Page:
Phlebotomine insects harbor bacterial,
viral and parasitic pathogens that can cause diseases of public health
importance. Lutzomyia longipalpis is the main vector of visceral
leishmaniasis in the New World. Insects can mount a powerful innate immune
response to pathogens. Defensin peptides take part in this response and are
known to be active against Gram-positive and Gram-negative bacteria, and some
parasites. We studied the expression of a defensin gene from Lutzomyia
longipalpis to understand its role in sand fly immune response.
sequenced and evaluated the expression of a L. longipalpis defensin gene by
semi-quantitative RT-PCR. The gene sequence was compared to other vectors
defensins and expression was determined along developmental stages and after
exposure of adult female L. longipalpis to bacteria and Leishmania.
analysis showed that the L. longipalpis defensin is closely related to a
defensin from the Old World sand fly Phlebotomus duboscqi. Expression was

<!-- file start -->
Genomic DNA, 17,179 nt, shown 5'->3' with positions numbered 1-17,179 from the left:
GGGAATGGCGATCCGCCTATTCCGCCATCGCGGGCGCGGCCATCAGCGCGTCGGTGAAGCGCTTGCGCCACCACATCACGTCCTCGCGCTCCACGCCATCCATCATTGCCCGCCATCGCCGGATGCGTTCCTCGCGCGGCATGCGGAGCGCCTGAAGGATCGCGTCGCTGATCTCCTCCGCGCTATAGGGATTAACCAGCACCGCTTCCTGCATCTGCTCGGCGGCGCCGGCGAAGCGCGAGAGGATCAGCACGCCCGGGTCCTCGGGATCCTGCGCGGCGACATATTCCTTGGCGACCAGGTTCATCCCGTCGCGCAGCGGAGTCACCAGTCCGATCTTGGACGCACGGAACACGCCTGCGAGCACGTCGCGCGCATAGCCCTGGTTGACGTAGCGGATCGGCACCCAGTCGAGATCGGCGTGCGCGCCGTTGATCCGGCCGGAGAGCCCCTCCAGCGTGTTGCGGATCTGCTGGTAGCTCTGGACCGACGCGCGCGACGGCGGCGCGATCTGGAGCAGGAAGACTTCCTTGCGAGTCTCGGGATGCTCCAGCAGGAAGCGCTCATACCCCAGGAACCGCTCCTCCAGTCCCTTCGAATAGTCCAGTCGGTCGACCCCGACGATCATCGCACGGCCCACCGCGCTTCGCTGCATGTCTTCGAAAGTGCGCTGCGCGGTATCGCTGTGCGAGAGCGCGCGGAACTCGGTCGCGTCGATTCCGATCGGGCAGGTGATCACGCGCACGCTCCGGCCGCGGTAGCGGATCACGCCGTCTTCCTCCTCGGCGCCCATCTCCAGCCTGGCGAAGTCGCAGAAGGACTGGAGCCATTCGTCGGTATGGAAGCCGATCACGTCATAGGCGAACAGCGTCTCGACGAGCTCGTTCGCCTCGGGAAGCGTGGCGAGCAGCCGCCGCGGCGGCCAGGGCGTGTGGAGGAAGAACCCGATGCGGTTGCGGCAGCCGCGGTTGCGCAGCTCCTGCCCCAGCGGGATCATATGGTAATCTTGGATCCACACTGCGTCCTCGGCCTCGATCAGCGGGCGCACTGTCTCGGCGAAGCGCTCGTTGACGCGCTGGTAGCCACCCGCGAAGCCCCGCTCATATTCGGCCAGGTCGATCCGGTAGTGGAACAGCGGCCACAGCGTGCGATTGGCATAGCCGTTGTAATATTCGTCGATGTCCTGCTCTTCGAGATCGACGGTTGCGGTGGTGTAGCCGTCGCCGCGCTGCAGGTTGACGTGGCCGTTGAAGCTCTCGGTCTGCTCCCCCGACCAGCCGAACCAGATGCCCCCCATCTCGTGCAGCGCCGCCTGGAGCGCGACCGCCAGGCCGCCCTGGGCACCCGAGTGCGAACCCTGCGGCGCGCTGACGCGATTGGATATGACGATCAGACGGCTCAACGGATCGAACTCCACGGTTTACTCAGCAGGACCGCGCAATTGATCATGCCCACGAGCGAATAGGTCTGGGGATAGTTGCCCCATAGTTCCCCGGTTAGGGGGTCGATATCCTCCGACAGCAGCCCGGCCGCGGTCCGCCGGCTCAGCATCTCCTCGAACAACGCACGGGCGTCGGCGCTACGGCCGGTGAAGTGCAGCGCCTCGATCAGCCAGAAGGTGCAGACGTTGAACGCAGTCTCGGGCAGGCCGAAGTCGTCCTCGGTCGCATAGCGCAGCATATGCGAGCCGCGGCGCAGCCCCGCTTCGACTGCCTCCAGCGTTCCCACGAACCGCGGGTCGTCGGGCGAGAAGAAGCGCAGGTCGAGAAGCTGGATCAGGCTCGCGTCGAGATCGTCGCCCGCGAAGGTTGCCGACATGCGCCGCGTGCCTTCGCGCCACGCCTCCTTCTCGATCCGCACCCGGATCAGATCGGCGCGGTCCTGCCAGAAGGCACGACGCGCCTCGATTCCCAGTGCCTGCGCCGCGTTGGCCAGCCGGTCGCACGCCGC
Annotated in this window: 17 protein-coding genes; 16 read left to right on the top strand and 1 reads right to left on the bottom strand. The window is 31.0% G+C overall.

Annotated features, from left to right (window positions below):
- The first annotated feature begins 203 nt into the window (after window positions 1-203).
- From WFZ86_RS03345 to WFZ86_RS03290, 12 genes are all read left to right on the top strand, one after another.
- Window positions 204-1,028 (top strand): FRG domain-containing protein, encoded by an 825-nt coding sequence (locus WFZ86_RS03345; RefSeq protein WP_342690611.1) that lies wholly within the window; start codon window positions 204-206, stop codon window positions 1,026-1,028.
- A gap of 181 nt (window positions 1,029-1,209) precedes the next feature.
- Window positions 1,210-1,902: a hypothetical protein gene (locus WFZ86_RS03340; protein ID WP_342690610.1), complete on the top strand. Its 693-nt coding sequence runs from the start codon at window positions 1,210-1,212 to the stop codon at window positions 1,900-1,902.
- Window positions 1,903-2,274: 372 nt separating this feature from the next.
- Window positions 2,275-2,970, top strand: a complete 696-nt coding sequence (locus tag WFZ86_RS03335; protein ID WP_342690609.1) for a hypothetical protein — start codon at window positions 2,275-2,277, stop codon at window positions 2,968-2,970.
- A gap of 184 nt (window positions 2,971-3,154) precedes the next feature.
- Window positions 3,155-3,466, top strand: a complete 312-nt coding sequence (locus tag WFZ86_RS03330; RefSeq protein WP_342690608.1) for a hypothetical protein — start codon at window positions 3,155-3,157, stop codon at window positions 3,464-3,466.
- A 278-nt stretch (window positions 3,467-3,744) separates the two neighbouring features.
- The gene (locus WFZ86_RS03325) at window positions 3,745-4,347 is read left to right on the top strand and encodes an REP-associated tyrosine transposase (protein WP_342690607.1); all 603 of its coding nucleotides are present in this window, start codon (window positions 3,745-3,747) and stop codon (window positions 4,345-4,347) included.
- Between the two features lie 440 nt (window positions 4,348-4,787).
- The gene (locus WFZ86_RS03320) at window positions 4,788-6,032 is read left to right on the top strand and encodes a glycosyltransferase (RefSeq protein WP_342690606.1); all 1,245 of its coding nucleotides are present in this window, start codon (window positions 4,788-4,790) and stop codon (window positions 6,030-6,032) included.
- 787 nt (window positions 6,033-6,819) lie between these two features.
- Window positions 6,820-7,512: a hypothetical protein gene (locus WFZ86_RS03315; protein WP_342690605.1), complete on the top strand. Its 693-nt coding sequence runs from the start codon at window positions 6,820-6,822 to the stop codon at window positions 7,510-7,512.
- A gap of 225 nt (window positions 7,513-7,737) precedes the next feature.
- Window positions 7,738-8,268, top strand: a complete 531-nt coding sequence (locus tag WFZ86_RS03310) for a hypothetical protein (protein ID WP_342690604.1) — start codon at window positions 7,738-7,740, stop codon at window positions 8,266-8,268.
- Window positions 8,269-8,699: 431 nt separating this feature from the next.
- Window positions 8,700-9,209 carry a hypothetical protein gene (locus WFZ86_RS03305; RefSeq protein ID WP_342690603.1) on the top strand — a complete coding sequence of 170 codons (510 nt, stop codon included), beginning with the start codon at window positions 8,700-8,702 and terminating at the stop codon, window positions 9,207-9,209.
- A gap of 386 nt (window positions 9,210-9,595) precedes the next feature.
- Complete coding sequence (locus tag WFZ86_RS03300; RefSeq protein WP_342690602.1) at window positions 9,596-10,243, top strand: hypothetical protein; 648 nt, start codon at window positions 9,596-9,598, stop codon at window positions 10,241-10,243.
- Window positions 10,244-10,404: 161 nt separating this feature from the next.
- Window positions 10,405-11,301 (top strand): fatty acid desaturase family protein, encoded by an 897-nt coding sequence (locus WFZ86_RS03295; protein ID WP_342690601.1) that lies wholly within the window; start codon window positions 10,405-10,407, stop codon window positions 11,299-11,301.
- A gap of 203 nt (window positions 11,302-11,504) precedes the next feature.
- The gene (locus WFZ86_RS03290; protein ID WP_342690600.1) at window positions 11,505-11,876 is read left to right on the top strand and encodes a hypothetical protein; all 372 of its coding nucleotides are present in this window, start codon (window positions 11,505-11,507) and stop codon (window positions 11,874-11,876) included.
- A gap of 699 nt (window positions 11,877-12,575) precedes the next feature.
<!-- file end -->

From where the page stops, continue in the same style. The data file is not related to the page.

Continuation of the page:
high in late L4 larvae and pupae in comparison to early larval stages and
newly emerged flies. Defensin expression was modulated by oral infection with
bacteria. The Gram-positive Micrococcus luteus induced early high defensin expression,
whilst the Gram-negative entomopathogenic Serratia marcescens induced a later
response. Bacterial injection also induced defensin expression in adult
insects. Female sand flies infected orally with Leishmania mexicana showed no
significant difference in defensin expression compared to blood fed insects
apart from a lower defensin expression 5 days post Leishmania infection. When
Leishmania was introduced into the hemolymph by injection there was no
induction of defensin expression until 72 h later.
suggest that L. longipalpis modulates defensin expression upon bacterial and
Leishmania infection, with patterns of expression that are distinct among
bacterial species and routes of infection.